Sustainable Development Through the Principles of Green Engineering
JULIE BETH ZIMMERMAN
University of Virginia
As concerns about population growth, global warming, resource scarcity, globalization, and environmental degradation have increased, it has become apparent that engineering design must be engaged more effectively to advance the goal of sustainability. This will require a new design framework that incorporates sustainability factors as explicit performance criteria. Sustainability has been defined as “meeting the needs of the current generation without impacting the needs of future generations to meet their own needs” and is often interpreted as the simultaneous advancement of prosperity, environment, and society. The 12 Principles of Green Engineering developed by Anastas and Zimmerman (2003) provide a design protocol for moving toward engineering design for sustainability.
The impact of population growth has long been understood as a grand challenge to the advancement of sustainability goals. The data demonstrate that the vast majority of population growth is occurring in the developing world and that population is stagnant, in some cases declining, in the industrialized world (Figure 1). This may suggest that in the complex equation of a growing world population, including birth and mortality rates, socio-political pressures, access to health care and education, cultural norms, and so on, there is an empirical correlation between the rate of population growth and the level of economic development, often equated with quality of life.
This relationship suggests that one approach to meeting the challenges of stabilizing population growth and advancing the goals of sustainability is to
expand economic development and improve quality of life. Historically, however, increased development and higher quality of life have been inextricably linked with environmental degradation and resource depletion. A significant amount of evidence suggests that the growing human population has increased the strain on natural resources used for consumption and waste assimilation.
Although there is no single index of the state of the environment, the relationship between population and environment can be analyzed in terms of resource depletion or dimensions of environmental quality, such as land use, water quantity and quality, pollution (particularly from energy demand), biodiversity, and climate change. A brief review of each of these indicators supports the notion that population growth has traditionally had a detrimental impact on the environment.
The question, therefore, is how to bring about continued development and improved quality of life in both the developing and developed world without environmental degradation and excessive resource consumption. The goal of green engineering and green chemistry is to use science and technology to en-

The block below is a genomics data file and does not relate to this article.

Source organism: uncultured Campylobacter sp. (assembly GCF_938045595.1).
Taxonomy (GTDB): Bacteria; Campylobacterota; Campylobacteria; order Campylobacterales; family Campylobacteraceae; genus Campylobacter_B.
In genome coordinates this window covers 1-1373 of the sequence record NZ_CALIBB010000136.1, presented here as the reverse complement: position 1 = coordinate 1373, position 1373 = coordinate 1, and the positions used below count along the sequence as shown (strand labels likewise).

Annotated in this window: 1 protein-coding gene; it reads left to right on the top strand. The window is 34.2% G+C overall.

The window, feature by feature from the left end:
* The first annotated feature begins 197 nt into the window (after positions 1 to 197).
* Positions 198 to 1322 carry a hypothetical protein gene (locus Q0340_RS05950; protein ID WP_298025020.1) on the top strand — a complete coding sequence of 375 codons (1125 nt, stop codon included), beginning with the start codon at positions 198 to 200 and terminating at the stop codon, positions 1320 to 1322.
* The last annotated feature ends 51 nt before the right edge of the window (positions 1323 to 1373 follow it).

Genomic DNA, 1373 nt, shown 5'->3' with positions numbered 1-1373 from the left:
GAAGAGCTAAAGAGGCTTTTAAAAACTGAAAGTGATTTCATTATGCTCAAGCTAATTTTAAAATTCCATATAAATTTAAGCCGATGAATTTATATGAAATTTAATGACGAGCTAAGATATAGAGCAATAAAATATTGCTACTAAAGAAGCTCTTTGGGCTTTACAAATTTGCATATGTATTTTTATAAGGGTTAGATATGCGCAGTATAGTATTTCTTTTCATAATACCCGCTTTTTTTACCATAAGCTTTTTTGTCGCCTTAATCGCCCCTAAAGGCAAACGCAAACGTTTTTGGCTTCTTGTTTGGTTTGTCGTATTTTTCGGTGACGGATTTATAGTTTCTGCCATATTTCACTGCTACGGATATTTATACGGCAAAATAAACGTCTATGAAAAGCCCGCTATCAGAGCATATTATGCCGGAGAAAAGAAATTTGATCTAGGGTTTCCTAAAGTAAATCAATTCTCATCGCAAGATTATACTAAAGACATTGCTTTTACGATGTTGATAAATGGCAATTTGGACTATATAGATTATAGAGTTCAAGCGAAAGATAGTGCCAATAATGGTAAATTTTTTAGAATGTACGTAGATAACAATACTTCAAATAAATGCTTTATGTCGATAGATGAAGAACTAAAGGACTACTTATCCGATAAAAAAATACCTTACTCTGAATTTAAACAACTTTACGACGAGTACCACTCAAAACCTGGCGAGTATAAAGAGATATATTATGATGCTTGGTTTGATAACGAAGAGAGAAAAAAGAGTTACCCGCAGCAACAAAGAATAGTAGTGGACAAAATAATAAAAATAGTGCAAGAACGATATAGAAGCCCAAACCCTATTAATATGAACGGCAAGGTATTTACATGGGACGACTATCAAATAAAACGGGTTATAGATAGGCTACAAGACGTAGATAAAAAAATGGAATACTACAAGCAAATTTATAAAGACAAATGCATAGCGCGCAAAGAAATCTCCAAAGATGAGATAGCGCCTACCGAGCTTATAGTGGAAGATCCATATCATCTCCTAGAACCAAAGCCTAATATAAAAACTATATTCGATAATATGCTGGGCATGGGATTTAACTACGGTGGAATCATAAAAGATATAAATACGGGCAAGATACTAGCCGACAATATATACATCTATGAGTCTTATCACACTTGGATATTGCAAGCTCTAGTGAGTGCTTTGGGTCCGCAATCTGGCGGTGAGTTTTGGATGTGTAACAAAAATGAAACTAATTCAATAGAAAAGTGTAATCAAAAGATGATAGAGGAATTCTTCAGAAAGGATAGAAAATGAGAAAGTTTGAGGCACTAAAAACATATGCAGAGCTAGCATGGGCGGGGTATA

sure that quality of life, or economic development, is improved through benign chemicals and materials and life-cycle-based design, as well as material and energy efficiency and effectiveness (Anastas and Warner, 1998). Achieving this goal would decouple the historical links between improved quality of life, population growth, and environmental degradation.
THE 12 PRINCIPLES OF GREEN ENGINEERING
The 12 Principles of Green Engineering (see Table 1) provide a framework for designing new materials, products, processes, and systems that are benign to human health and the environment. A design based on the 12 Principles goes beyond baseline engineering quality and safety specifications to sustainability factors, which are considered fundamental factors from the earliest stages of design of a material, product, process, building, or a system. These principles were developed to frame design architecture—whether molecular architecture to construct chemical compounds, product architecture to create an automobile, or urban architecture to build a city. The 12 Principles are applicable, effective, and appropriate for all of them. To function as global design principles, they must be independent of local parameters and system conditions.
TABLE 1 The 12 Principles of Green Engineering
Principle 1. Designers should ensure that all material and energy inputs and outputs are as inherently non-hazardous as possible.
Principle 2. It is better to prevent waste than to treat it or clean it up after it is formed.
Principle 3. Separation and purification operations should be a component of the design framework.
Principle 4. System components should be designed to maximize mass, energy, and temporal efficiency.
Principle 5. System components should be output-pulled rather than input-pushed through the use of energy and materials.
Principle 6. When making design choices on recycling, reuse, and beneficial disposition, embedded entropy and complexity should be considered an investment.
Principle 7. Targeted durability, not immortality, should be a design goal.
Principle 8. Design for unnecessary capacity or capability should be considered a design flaw. This includes engineering “one size fits all” solutions.
Principle 9. Multi-component products should strive for material unification (minimal material diversity) to promote disassembly and value retention.